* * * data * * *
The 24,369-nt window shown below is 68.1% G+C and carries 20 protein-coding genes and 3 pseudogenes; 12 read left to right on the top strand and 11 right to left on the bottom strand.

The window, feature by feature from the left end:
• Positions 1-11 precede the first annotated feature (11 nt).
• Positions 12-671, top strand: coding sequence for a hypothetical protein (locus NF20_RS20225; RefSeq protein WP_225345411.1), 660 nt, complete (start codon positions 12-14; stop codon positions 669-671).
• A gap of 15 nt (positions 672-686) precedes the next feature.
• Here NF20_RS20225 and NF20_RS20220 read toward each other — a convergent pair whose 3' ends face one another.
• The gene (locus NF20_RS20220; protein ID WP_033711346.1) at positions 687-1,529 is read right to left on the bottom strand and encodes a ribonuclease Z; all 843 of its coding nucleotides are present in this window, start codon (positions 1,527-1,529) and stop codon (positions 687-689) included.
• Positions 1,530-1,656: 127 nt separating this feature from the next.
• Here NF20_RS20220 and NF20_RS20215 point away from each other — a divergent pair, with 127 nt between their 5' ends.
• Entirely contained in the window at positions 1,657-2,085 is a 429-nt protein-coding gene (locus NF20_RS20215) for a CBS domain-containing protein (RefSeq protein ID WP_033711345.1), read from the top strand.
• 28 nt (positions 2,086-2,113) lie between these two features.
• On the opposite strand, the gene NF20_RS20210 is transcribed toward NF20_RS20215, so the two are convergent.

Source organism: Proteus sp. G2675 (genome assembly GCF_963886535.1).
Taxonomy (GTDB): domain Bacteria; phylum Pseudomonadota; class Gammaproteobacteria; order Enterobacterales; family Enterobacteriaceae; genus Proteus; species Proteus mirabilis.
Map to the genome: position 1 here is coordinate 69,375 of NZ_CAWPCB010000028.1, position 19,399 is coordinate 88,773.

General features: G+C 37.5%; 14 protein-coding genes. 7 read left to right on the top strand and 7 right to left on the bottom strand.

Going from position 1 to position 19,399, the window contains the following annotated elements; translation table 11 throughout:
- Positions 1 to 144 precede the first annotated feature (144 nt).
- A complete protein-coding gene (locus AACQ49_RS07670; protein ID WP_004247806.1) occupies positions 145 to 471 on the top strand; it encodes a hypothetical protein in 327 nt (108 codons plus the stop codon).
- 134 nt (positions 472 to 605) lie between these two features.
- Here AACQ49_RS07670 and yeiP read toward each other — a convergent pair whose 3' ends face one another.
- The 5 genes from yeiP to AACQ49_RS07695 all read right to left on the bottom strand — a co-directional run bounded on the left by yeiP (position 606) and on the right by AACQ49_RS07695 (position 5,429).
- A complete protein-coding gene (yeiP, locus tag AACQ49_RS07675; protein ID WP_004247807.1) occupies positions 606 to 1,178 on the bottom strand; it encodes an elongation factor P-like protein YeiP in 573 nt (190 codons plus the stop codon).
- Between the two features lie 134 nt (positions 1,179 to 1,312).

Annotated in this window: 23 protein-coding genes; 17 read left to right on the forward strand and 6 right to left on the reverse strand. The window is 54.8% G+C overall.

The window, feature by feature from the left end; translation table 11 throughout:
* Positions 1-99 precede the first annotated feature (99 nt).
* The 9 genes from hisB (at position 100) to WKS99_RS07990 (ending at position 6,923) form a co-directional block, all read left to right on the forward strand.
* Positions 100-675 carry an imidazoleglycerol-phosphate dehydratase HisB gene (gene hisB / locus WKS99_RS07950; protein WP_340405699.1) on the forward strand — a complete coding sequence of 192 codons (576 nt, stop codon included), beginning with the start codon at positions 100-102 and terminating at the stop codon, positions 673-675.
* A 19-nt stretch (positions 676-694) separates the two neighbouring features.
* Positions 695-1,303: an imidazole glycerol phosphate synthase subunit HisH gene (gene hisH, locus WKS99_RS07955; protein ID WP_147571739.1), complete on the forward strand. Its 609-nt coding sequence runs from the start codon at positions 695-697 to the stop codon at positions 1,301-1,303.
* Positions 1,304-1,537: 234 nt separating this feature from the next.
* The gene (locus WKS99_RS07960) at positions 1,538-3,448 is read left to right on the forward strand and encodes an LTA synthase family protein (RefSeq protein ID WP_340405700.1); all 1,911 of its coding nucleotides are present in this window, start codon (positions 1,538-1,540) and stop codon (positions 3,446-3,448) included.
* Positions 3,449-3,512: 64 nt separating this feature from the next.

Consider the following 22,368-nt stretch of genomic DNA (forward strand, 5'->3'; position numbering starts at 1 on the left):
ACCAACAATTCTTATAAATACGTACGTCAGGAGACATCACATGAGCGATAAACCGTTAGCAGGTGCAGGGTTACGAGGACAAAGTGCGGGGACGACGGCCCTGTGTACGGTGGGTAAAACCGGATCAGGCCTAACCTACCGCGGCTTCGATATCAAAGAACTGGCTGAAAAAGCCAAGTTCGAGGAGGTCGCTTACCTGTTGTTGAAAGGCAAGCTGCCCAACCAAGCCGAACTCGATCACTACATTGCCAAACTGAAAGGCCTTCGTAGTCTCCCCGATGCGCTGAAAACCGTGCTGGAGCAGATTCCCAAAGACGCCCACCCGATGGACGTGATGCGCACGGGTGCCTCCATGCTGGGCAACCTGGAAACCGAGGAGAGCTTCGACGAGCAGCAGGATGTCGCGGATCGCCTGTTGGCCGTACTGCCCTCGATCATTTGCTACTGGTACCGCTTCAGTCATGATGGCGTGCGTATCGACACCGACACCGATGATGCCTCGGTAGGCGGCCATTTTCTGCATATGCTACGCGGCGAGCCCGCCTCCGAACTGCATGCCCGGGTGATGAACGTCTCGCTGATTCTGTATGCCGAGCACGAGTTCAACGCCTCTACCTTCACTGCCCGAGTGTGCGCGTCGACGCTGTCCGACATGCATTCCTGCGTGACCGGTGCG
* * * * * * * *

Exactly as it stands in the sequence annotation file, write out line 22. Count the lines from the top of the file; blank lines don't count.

- The 5 genes from yeiP to AACQ49_RS07695 all read right to left on the bottom strand — a co-directional run bounded on the left by yeiP (position 606) and on the right by AACQ49_RS07695 (position 5,429).